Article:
Wilderness — A Meditation

Wednesday, April 25, 2007

Anzac Day

Today is 25 April and in Australia this date is dedicated to the remembrance of all those who have served in the armed forces.

Somehow this day takes on a slightly different tenor than does the American Memorial Day Service.

It is the one Aussie holiday that isn't always attached to a long week end. People, very young and very old, take it seriously. This morning at one of the dawn services ( every community has one and individuals often rise just before dawn to remember if they are not in one of those communities) I listened to the roll call of those who have served along with a few thousand others as the sun rose over the Pacific.

I am strangely very proud of these Aussie soldiers/sailors for what they have contributed to their own country and often to countries around them. May their government keep them involved only in situations where they have the opportunity to serve as role models.

As the sun rose the following bugle reminded us of the fallen. You might find it a moving tribute, too.

Monday, April 23, 2007

Rained last night

And it didn't rain the night before.

However, if the skies of this lovely autumn Monday morning are any sign of future weather, it looks like it will be the warm, sunny variety.

Just before the rain fell, my intrepid partner hooked up the last of the pipes to connect our brand new 1000 litre rain water tanks to the spout of the gutters for the front portion of our roof. We stood on the front veranda and listened to the water pouring into our tanks! Hooray.

I share here his previous description of life in Brissy due to the drought:

We are on level 5 water restrictions.... we all use the same wet sponge to wash, (D then nukes it in the microwave) and we pray for rain so we can run around outside to have a shower.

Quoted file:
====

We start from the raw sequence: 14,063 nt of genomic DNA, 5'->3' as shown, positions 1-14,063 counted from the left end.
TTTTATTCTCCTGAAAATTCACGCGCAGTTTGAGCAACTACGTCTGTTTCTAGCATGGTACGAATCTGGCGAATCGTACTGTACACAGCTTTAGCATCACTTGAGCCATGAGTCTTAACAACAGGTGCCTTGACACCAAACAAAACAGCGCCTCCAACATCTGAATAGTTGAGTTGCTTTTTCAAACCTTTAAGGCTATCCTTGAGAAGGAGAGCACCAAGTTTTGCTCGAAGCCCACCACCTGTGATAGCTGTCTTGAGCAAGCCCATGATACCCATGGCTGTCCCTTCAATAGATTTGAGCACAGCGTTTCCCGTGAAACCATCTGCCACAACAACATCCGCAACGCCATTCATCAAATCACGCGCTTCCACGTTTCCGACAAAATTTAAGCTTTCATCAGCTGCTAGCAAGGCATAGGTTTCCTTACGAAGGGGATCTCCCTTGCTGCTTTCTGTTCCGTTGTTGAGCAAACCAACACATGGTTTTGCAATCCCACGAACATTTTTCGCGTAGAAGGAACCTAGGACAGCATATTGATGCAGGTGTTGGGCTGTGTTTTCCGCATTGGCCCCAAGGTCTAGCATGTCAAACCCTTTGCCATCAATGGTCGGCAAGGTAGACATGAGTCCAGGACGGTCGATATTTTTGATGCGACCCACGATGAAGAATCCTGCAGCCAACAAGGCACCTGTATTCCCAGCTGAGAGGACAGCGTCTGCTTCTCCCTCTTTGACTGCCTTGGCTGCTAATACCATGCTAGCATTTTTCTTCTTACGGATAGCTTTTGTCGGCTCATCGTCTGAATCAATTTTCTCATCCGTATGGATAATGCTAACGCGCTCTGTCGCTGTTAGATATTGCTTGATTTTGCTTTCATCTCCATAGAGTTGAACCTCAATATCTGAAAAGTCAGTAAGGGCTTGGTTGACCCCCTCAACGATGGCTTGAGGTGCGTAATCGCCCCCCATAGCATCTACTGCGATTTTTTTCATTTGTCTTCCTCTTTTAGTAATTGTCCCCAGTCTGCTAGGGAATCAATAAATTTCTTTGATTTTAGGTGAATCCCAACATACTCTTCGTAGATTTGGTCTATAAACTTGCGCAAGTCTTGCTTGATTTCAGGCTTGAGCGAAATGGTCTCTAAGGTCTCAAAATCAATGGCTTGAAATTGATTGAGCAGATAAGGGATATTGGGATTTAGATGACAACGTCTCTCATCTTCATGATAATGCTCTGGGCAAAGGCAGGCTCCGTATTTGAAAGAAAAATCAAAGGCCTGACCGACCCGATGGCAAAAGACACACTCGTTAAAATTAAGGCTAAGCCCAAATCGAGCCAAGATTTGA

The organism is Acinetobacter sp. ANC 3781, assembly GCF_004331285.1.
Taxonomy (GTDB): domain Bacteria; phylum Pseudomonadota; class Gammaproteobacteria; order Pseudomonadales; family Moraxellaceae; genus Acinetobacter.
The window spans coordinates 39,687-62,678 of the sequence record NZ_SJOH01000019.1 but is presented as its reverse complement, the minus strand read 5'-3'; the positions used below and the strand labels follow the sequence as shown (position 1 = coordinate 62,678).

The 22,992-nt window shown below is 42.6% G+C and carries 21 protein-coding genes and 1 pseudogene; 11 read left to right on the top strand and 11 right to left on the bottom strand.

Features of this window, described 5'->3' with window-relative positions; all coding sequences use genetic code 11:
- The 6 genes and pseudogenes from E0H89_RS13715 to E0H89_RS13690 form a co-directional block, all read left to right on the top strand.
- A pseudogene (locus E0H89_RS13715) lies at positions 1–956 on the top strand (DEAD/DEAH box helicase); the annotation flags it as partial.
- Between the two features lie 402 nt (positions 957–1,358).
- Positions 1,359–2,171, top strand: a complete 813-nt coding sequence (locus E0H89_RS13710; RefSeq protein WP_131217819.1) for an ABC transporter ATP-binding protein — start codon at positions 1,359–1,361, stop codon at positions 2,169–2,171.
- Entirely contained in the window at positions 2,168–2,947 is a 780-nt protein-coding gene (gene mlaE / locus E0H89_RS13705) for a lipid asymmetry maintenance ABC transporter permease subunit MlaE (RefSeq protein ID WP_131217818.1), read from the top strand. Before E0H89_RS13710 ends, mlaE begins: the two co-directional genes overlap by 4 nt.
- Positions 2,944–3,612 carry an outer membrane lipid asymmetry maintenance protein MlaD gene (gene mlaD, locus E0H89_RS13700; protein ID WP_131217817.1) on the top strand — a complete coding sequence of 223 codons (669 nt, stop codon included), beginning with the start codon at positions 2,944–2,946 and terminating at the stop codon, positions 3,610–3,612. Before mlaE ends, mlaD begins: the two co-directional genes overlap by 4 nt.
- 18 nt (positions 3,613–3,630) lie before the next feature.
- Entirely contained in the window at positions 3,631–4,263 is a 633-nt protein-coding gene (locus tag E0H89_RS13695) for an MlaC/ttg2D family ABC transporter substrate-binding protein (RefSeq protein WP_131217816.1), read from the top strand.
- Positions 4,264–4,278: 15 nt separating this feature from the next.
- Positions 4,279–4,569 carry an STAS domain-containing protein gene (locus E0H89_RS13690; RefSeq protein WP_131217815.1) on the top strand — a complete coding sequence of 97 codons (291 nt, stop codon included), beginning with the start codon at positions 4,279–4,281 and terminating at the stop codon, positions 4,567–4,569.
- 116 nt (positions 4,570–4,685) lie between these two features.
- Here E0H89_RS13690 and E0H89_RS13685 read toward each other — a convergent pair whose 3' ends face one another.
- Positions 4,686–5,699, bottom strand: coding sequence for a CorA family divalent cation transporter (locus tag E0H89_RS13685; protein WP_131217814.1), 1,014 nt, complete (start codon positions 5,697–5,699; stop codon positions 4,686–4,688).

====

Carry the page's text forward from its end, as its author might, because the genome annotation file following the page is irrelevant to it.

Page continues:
Latest scheme is to recycle sewerage as they do in some parts of Europe ......... didn't meet with great appeal.........maybe they should have filtered it somehow first ....Hmm.

The name for the recycling scheme wasn't the greatest either... "Getting Your Own Back" hindsight wasn't the most user friendly and catchy name they could have picked..

If you wish to wash your car or the dog you need to call a Professional Dog/Car washer..... not necessarily the same person....although the guy who washed the car said he was sure his high pressure water blaster would work just as well on the dog.

Entrepreneurial individuals have already started stealing water.The Council has suggested putting locks on any outside taps around your home. I have just hooked ours up to the 240 volt electricity supply. You just need to remember to jump in the air, so as not to have any contact to ground, as you turn the tap on.

I am waiting for someone to suggest towing an Iceberg up from Antarctica .... I know it didn't work the last time because just about all of it melted before it got here; but surely they could capture a bigger one ... or bring two ..!! Gosh must I think of everything.

Sunday, April 22, 2007

Been a while

Greetings, dear friends..

It's been a while since I have logged in to comment on my world.

This morning, as I filed three long fingernails, I realized that in America I only filed nails to repair breaks, cracks, and damage. Could have been a result of lots of paper work. One forgets how damaging the chemicals used in paper making can be to hands and nails. One forgets until there is little paper in one's life and nails grow longer and stronger.